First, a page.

Mobilizing community for ecotourism promotions, among the valuable concepts replicated from CEZA’s CBST embrace (1) inclusive growth through the Chain of Prosperity model where the value chain has been strengthened and extended from the private sector to community micro enterprises, (2) capacity building to establish the community members as major players in the delivery of various ecotourism services, (3) institutional development to enhance a  community tourism industry where primary and secondary micro enterprises are established to support each other, and (4) unified ecotourism interpretation, integrating the natural environment, the community and the tourist and bringing a sense of connectivity between and among nature and people.

 Two Lingkod-CEZA beneficiaries were awarded of “Inang Kalikasan” awards by the PAWB during its ICRM Project Component C Forum on July 16, 2013 at La Breza Hotel, Mother Ignacia Street, Quezon City. Palaui Island camp manager Charlie Acebedo was recognized for his dedication in the promotion of Palaui Island and his devotion to the development of the island’s Bayanihan Hall. A post humus award was also given to the late Joni Gagote for his continued support and dedication to the island’s ecotourism undertakings. His award was received by his son Isabelo Gagote.

 ICRMP Component C beneficiaries are trained as reef rangers or snorkeling guides, paddling guides, trek guides or birding guides, among others. The training program aims to capacitate the community and to provide life-enhancing experiences to visitors of their communities. It also includes secondary enterprises, such as catering, arts and craft, community spa and nature village, among others, to supplement the tourism needs.

 CEZA CEO and Administrator Jose Mari Ponce says that this ecotourism campaign has allowed them to hit three birds with one stone – to capacitate the grassroots society and eventually make them economically self-reliant, to participate in the protection and preservation of the environment, and to promote Palaui Island as a tourism and educational site. “We are proud to be the ecotourism model of the country and gladly impart our expertise to promote an environmentally sound and inclusive approach to tourism”, Ponce adds.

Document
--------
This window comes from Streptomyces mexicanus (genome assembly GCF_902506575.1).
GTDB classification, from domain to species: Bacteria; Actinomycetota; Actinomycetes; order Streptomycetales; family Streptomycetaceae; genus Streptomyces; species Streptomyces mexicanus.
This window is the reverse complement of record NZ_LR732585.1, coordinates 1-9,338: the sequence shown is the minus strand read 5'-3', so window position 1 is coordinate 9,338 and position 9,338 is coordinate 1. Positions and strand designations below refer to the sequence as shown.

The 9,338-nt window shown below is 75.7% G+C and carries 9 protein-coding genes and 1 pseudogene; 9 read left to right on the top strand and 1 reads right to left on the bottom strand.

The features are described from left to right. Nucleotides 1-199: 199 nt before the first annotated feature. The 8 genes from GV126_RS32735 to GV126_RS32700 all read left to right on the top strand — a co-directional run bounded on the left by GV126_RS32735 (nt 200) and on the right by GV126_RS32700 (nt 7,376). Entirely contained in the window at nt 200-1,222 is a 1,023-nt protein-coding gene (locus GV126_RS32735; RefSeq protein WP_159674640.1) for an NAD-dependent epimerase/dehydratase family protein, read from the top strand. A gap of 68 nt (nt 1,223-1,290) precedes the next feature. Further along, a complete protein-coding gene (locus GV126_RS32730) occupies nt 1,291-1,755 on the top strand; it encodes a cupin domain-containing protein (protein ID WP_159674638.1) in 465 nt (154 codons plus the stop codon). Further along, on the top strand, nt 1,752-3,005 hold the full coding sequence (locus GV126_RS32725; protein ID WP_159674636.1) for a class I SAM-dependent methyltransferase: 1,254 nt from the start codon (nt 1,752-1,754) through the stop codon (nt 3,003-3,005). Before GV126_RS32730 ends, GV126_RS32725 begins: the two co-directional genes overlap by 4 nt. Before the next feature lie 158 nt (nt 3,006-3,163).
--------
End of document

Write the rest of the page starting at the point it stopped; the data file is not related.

PAWB Assistant Director Nelson Devanadera echoes Ponce and stresses that the establishment of ecotourism enterprises promotes inclusive growth as the organized groups of farmers, fisher folks, housewives and out of school youth become part of the tourism value chain and earn supplemental income. PAWB Director Theresa Mundita Lim adds that each of the 22 ICRMP sites nationwide that has mirrored CEZA’s CBST program has its unique characteristics that make it a potential ecotourism heritage.

 Being a protected area and a marine sanctuary, under the National Integrated Protected Areas System (NIPAS) Law, Palaui Island has maintained a rich biodiversity of both flora and fauna. The island’s trails cover thick forests, a number of natural waterfalls, caves, mangroves, seagrass, a magnificent landscape and seascape view and a century-old Cape Engaño Lighthouse, among others. Coral reefs and marine lives thrive in this sanctuary. Environmentalists and scientists alike always get astounded upon exploring the excellent state of the ecosystems and the rich biodiversity of the Island and see it being potential for recreation, adventure and education.

 CEZA Deputy Administrator Geoffrey Cabalza is optimistic that the magnificent beauty of the island, together with continued community intervention through Lingkod-CEZA’s CBST program, will put this untamed beauty into the international tourism industry.

 Today, PEPA has expanded and created five sub-groups dedicated to cater specific services such as tour guide, catering, reef rangers, spa and to complement tourism-related ventures such as manufacturing souvenir items like the organic Dorsata Honey endemic to the island and hand-woven crafts made of pandan and nito also endemic to the area. CEZA is continually working with the DENR and other agencies for its Lingkod-CEZA and community-based sustainable tourism undertakings.